“Through the Racial Justice Initiative, there is now a moral, economic and legal force to compel judges and other officials to choose from an array of proven practices that help, not harm, America’s youth,” said Edgar Cahn, co-founder, TimeBanks USA and co-author of the journal article – An Offer They Can’t Refuse.
“The high numbers of youth being incarcerated when there are clearly safer, more effective options is a profound injustice. It is harming youth and our communities and squandering precious resources,” said Cynthia Robbins, noted youth advocate, lawyer and co-author of An Offer They Can’t Refuse. “Our message today is that the economic crisis gripping state budgets provides the opportunity to redirect scarce government resources into programs and efforts that work and are much less expensive.”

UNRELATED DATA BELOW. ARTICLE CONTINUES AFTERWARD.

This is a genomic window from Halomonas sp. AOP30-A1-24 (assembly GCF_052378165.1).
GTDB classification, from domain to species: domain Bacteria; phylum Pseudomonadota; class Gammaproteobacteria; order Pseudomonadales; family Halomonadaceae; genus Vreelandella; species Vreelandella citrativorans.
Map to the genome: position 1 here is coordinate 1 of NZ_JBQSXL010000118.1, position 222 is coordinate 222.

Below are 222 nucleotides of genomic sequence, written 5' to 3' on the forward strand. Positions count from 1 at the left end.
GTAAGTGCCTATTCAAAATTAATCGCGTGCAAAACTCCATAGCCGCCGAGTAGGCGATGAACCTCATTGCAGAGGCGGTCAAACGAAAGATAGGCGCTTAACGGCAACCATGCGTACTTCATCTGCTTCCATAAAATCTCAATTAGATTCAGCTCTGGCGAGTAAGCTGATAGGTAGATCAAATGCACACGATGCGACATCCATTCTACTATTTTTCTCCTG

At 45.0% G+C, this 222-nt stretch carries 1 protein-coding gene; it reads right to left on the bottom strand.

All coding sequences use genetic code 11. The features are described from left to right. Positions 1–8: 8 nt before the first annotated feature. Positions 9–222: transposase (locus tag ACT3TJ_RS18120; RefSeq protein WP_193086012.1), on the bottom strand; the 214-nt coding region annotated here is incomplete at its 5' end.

Research over the last decade has established that the use of detention facilities for most juveniles is not only an expensive practice but does little to rehabilitate youth, keep them safe or improve public safety. In fact, detention can increase the likelihood that youth will re-offend or re-offend with more serious crimes.
Racial disparities persist in the juvenile justice system with a disproportionate number of minority youth being incarcerated. African Americans, Latino, Native, Asian and Pacific Islanders are 35% of the U.S. youth population but comprise 65% of all youth who are imprisoned preadjudication. On average, African American and Latino juveniles are confined, respectively, 61 and 112 days longer than white youth.